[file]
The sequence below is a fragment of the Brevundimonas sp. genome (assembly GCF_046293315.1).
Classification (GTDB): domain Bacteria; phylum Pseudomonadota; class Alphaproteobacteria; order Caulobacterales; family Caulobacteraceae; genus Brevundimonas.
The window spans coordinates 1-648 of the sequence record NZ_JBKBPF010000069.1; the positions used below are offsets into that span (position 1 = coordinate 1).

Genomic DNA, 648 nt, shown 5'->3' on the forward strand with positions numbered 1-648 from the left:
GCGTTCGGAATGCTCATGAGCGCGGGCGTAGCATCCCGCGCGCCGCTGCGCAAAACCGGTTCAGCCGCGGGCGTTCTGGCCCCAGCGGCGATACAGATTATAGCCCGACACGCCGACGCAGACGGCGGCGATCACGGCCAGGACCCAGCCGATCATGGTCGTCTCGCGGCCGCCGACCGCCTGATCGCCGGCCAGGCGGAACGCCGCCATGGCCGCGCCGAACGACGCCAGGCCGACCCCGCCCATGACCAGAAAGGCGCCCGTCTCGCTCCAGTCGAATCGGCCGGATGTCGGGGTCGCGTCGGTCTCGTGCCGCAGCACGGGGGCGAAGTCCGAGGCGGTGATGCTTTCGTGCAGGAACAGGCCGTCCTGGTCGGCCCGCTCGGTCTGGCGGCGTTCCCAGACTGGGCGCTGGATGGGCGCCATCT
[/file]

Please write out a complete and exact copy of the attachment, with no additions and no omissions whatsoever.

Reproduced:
The sequence below is a fragment of the Brevundimonas sp. genome (assembly GCF_046293315.1).
Classification (GTDB): domain Bacteria; phylum Pseudomonadota; class Alphaproteobacteria; order Caulobacterales; family Caulobacteraceae; genus Brevundimonas.
The window spans coordinates 1-648 of the sequence record NZ_JBKBPF010000069.1; the positions used below are offsets into that span (position 1 = coordinate 1).

Genomic DNA, 648 nt, shown 5'->3' on the forward strand with positions numbered 1-648 from the left:
GCGTTCGGAATGCTCATGAGCGCGGGCGTAGCATCCCGCGCGCCGCTGCGCAAAACCGGTTCAGCCGCGGGCGTTCTGGCCCCAGCGGCGATACAGATTATAGCCCGACACGCCGACGCAGACGGCGGCGATCACGGCCAGGACCCAGCCGATCATGGTCGTCTCGCGGCCGCCGACCGCCTGATCGCCGGCCAGGCGGAACGCCGCCATGGCCGCGCCGAACGACGCCAGGCCGACCCCGCCCATGACCAGAAAGGCGCCCGTCTCGCTCCAGTCGAATCGGCCGGATGTCGGGGTCGCGTCGGTCTCGTGCCGCAGCACGGGGGCGAAGTCCGAGGCGGTGATGCTTTCGTGCAGGAACAGGCCGTCCTGGTCGGCCCGCTCGGTCTGGCGGCGTTCCCAGACTGGGCGCTGGATGGGCGCCATCT